QUESTION: Secretary Rice, today the White House and the Pentagon have spoken about polls that show that there's a decline in public support for the war in Iraq. How concerned are you about this? What are you going to do to try to remind them of what you've said, that people should not be complacent or impatient?
SECRETARY RICE: Right. Well, this is hard; and I think that everybody knows that the American people have been asked to support a complex and difficult task in trying to help the Iraqis in overthrowing a dictator, then to create a viable and united and democratically -- democratically based state. This is hard work. And it is work that requires that we, as Americans, reach down in ourselves and look for the kind of patience and generosity that we have exhibited in the past in understanding that democracy takes time.
I'm going to, like I think all members of the Administration, perhaps try to do more to get out to the public to talk about what it is we are trying to achieve and what it is we are achieving.
When we talk about generational change in Iraq, it does not mean that the American contribution to that change has to look exactly as it does today for a generation. The Iraqis are becoming more and more capable every day of handling their own affairs. The political situation and their administrative role is almost completely now Iraqi. So it will, too, be with their security forces.
And if you talk to the people who are doing the training of the security forces, they will tell you that they are getting better. They are now engaged in joint activities with us. But they've done some things completely on their own. For instance, they protected the elections almost completely on their own. If you look at the activities they've been engaged in Baghdad, some 40,000 of them, they have really been the lead.
This should be a signal to the American people that our contribution to security is one that is being taken over by the Iraqis. And we're not talking about the Iraqis having to deal with, you know, a raging army coming at them. We're talking about counterterrorist operations. They are being trained for that.
So I think the message would be that, yes, we need to have patience but, yes, we also understand that this cannot be an American enterprise or a coalition enterprise for the long term; it has to be an Iraqi enterprise. And I would just note in that regard that they are continuing to make progress on the political front. There is reporting today, though I'd have to say that I haven't been able independently to verify it -- there's reporting today that they believe they've, perhaps, reached a compromise between Sunnis and the others about how they might move forward on a constitutional commission. If that is indeed the case, it's just another step that the Iraqis have taken along their political road.
QUESTION: Madame Secretary, on Iraq, what do you say to the growing chorus of voices on Capitol Hill, including some Republicans who have been strong supporters of the war that say the administration needs to present at least the beginnings of an exit strategy. And you've got some very worried voices. You have people like Lindsey Graham, who said we're going to lose this war if we don't watch it. What do you say to them?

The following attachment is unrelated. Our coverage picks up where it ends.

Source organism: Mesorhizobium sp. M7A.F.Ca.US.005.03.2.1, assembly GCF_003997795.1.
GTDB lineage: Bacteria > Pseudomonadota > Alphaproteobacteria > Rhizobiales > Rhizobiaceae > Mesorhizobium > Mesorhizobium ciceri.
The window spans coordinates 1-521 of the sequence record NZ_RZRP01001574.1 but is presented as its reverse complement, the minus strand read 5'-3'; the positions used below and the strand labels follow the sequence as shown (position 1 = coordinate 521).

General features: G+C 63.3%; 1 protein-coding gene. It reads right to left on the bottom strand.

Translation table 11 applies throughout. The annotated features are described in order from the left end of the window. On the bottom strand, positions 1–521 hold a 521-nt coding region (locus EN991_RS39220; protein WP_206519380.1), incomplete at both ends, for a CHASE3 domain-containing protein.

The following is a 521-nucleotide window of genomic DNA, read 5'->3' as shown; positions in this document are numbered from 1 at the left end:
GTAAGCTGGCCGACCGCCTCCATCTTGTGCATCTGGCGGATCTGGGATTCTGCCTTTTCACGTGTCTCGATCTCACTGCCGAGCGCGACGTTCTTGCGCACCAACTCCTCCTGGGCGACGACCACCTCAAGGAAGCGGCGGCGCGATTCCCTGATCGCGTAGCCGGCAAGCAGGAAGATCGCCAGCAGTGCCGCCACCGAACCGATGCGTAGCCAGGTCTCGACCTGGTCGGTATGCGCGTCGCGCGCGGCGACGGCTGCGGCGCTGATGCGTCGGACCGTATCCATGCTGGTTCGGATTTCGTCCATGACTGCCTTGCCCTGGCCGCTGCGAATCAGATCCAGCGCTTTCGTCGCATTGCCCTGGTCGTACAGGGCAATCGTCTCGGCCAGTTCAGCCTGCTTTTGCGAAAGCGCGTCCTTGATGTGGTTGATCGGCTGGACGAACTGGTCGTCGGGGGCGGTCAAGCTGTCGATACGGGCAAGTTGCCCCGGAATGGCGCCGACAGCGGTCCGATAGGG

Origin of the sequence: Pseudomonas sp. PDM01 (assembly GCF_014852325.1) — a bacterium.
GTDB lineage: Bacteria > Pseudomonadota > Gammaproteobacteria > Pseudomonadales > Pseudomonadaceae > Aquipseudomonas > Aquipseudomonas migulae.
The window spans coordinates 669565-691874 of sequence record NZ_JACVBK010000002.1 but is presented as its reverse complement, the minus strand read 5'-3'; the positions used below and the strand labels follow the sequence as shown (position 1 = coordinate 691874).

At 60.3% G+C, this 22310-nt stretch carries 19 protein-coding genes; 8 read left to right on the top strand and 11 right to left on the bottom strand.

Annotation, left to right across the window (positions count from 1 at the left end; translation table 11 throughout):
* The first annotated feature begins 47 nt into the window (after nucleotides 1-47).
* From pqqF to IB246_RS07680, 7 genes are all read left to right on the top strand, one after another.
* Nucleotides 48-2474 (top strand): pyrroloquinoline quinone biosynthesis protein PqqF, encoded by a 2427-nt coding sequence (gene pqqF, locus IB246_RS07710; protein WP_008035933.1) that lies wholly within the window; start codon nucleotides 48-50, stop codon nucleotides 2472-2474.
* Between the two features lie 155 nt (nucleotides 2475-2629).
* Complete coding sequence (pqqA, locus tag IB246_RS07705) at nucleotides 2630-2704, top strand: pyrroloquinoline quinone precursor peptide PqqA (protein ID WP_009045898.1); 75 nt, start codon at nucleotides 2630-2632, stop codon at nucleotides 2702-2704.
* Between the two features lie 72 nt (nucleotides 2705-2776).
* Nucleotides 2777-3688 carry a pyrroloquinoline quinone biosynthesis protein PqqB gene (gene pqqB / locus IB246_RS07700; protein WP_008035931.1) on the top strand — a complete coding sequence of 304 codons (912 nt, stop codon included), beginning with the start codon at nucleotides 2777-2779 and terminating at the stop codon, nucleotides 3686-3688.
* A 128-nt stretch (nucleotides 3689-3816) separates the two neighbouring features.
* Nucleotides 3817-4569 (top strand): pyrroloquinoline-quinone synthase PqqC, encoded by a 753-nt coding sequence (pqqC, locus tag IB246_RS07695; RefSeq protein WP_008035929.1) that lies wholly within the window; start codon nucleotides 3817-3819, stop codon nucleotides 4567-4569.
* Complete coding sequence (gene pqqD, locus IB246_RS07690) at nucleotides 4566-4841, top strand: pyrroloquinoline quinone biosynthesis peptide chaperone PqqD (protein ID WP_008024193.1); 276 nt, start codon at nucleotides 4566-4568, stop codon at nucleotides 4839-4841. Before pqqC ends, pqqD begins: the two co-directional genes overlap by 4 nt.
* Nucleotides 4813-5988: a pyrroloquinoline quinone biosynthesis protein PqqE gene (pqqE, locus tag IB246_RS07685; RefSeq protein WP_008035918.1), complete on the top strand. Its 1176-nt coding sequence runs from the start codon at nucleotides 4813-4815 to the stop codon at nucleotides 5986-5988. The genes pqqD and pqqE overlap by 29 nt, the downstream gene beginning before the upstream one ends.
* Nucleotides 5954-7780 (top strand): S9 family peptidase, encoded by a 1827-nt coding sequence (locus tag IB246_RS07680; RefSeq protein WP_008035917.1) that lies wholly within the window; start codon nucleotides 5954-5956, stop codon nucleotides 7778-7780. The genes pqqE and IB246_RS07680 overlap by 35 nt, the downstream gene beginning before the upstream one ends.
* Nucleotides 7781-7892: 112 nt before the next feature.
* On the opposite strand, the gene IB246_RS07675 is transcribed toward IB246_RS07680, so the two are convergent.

SECRETARY RICE: Well, I would say that what we should look for is a success strategy because the United States is in Iraq because it is central to our security, long-term security. It is essential to a different kind of Middle East. It's essential to having a regime there that can be an anchor for that different kind of Middle East. It is a very different Middle East with Saddam Hussein gone. And now we are in the process of trying to help the Iraqis to put in place a viable and democratic state on the ruins of that old tyranny.
Now, I do think that we owe it to the American people to say again and again that this is not going to be an American enterprise for the long term. This is going to be an Iraqi enterprise. Whether you talk about who's going to provide security or who's going to be involved in the politics, it will be Iraqi.
They are already in charge of their own politics. We will not celebrate the transfer of sovereignty -- the one-year anniversary of the transfer of sovereignty until next week. It's been less than a year since we transferred sovereignty. They have elected a government, they will now write a constitution, they are then going to have permanent elections and that creates a fundamentally different political context for the Iraqis themselves. Their security forces are being trained, they're taking over more and more of the effort.
Now, they are facing a tough insurgency that's made up, we believe, more and more of foreign terrorists -- I mean, more and more from what you're seeing, foreign terrorists prying their wares with suicide bombings and the like. And so a relatively few people can wreak a lot of mayhem on the Iraqi people.
But the security forces and their ability to fight -- it depends on intelligence, it depends on the population being able to support them, and the Iraqis have created the political conditions in which we believe that's going to happen.
So I would say this is not going to be an American enterprise for the long term.